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Impact Moments: Life Lessons in Parkour

Coaches Are Mentors for our students.

Freedom in Motion is far more than just a parkour gym. We know that for our students we are a vital source of inspiration, mentorship, and leadership. Through parkour, we help them break their own limiting beliefs and replace them with a powerful mindset to better take on life’s challenges.

There are a number of moments during a student’s parkour journey that can offer a profound lasting impact. We want our coaches to know how to watch out for when these moments are happening so that they can foster them and make them more applicable and impactful. Coaches must keep an eye out for the below “impact moments” as they happen for their students. When we see them unfolding in a single moment or over the course of a number of sessions, coaches have the ability to say the right things at the right times, give praise when it matters most, or even give some tough love when it will provide a highly valuable nudge in the right direction.

Impact Moments

Keep your eye out during a student's journey for any of these impact moments. As they occur, a powerful and impactful coach will beagle to contribute to these moments to make their life lesson take root more quickly, resulting in meaningful growth for said student.

Failure is Necessary for Success

What are some examples of this happening in a session What are things a coach can say to foster a positive mindset

When can a coach give praise, advice, or reflection to solidify this situation & how is this mentorship provided by the coach best delivered?

The lesson: Failure and repeated failure is an expected element of success. The road to achieving any worthwhile task is paved with failure. Think of Thomas Edison who had 10,000 failed experiments before he was finally able to create the world's first light bulb. If one can find comfort in failure and not ever take it personally and give up because of it, then one will be able to persevere and eventually discover success in whatever form it may take.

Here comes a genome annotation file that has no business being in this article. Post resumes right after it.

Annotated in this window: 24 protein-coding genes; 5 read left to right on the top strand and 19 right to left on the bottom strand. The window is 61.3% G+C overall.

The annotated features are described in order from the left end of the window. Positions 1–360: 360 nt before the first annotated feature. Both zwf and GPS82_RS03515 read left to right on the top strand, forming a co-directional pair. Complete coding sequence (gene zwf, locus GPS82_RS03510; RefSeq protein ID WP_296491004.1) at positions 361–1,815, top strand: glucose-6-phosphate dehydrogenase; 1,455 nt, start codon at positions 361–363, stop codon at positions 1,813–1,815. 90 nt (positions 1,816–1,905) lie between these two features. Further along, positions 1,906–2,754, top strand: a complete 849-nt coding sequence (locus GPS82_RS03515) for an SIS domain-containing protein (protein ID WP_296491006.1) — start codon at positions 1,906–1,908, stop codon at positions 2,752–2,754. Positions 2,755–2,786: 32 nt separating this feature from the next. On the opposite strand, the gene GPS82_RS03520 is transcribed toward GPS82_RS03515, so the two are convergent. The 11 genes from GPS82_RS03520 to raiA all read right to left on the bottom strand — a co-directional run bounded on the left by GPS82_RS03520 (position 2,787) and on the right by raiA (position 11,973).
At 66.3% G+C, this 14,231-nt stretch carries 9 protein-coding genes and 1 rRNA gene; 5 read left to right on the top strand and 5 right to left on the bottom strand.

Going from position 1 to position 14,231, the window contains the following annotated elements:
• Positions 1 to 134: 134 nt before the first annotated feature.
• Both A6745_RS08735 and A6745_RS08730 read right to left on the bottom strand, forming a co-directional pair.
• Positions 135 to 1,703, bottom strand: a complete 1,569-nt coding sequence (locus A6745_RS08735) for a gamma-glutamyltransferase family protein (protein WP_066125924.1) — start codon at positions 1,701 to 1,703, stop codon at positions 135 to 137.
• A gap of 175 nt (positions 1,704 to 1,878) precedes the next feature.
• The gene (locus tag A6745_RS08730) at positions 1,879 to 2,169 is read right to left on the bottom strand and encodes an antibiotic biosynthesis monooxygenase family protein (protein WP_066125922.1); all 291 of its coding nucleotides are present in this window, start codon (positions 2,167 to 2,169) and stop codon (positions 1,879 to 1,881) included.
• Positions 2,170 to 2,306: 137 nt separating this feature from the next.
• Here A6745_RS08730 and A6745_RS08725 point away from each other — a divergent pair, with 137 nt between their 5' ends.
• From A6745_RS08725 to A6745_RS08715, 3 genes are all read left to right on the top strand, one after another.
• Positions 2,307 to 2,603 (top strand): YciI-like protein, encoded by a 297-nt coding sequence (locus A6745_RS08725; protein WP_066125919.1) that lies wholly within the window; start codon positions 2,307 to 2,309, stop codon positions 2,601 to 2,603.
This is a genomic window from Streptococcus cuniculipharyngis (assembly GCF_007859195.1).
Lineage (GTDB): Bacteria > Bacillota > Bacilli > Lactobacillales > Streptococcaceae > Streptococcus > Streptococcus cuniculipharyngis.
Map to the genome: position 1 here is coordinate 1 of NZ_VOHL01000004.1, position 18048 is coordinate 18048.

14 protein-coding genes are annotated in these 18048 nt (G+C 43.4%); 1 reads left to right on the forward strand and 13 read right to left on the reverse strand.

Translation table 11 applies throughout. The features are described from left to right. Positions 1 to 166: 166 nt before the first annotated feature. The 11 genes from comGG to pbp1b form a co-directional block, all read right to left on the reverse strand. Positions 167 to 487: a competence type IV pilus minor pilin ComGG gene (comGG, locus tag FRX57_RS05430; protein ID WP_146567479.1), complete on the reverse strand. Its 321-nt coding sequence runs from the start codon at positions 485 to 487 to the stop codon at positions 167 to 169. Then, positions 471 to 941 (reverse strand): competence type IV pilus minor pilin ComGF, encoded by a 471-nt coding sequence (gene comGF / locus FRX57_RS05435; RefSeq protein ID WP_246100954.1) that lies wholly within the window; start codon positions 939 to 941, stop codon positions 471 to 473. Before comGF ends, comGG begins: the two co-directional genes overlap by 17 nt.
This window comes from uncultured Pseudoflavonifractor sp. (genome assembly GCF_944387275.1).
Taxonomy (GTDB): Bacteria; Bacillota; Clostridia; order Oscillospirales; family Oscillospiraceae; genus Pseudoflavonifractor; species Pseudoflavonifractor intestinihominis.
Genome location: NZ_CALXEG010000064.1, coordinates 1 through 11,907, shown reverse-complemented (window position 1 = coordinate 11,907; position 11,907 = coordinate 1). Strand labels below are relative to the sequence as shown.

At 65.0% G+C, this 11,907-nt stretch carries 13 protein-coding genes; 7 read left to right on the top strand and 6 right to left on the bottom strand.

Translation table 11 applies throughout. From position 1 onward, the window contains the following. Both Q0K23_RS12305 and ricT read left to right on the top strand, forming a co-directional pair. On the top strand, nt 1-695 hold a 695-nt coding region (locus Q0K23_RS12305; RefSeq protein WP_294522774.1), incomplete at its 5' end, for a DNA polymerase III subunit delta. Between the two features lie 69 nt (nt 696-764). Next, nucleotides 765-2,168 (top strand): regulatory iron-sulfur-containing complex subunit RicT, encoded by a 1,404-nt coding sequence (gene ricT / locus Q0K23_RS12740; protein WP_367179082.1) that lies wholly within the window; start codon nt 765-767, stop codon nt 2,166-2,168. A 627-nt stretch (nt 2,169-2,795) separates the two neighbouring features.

When found in parkour: Learning parkour is difficult. Athletes at literally every level of skill need to grapple with repeat failure to eventually learn a new skill. Oftentimes an athlete may not learn a new skill as quickly as other athletes or as quickly as they assumed they would. However, staying focused and continuing to practice the movement and its respective progressions will eventually result in success and even mastery.

Coaches As Mentors: When a student is struggling to learn a movement in your session they may become discouraged. This is a great moment to teach them about a time when you, the coach, struggled to learn a move and how you overcame that struggle by keeping up the effort and not giving up. When the student eventually makes progress you can shower them with praise and reflect back to them how their consistent efforts are starting to pay off. Over time they will learn this life lesson as a universal truth.

Obstacles are meant to be overcome

The Lesson: Life is full of obstacles. These take the form of literal physical parkour obstacles & challenges, sure, but they more often take the form of tricky life problems. No matter the problem, there is always a way to figure out what the problem is and how to overcome it. This one might come in a few flavors. Everything is figureoutable. Every problem has a solution. There is a way out of every maze. You can, if you believe you can.

When found in Parkour: Parkour is all about taking your current level of movement skill and finding challenges that take you out of your comfort zone and demand growth to overcome them. A tricky vault one day may seem near impossible for a new student, but after some time of practice, the obstacle is figured out and the athlete can easily overcome the challenge.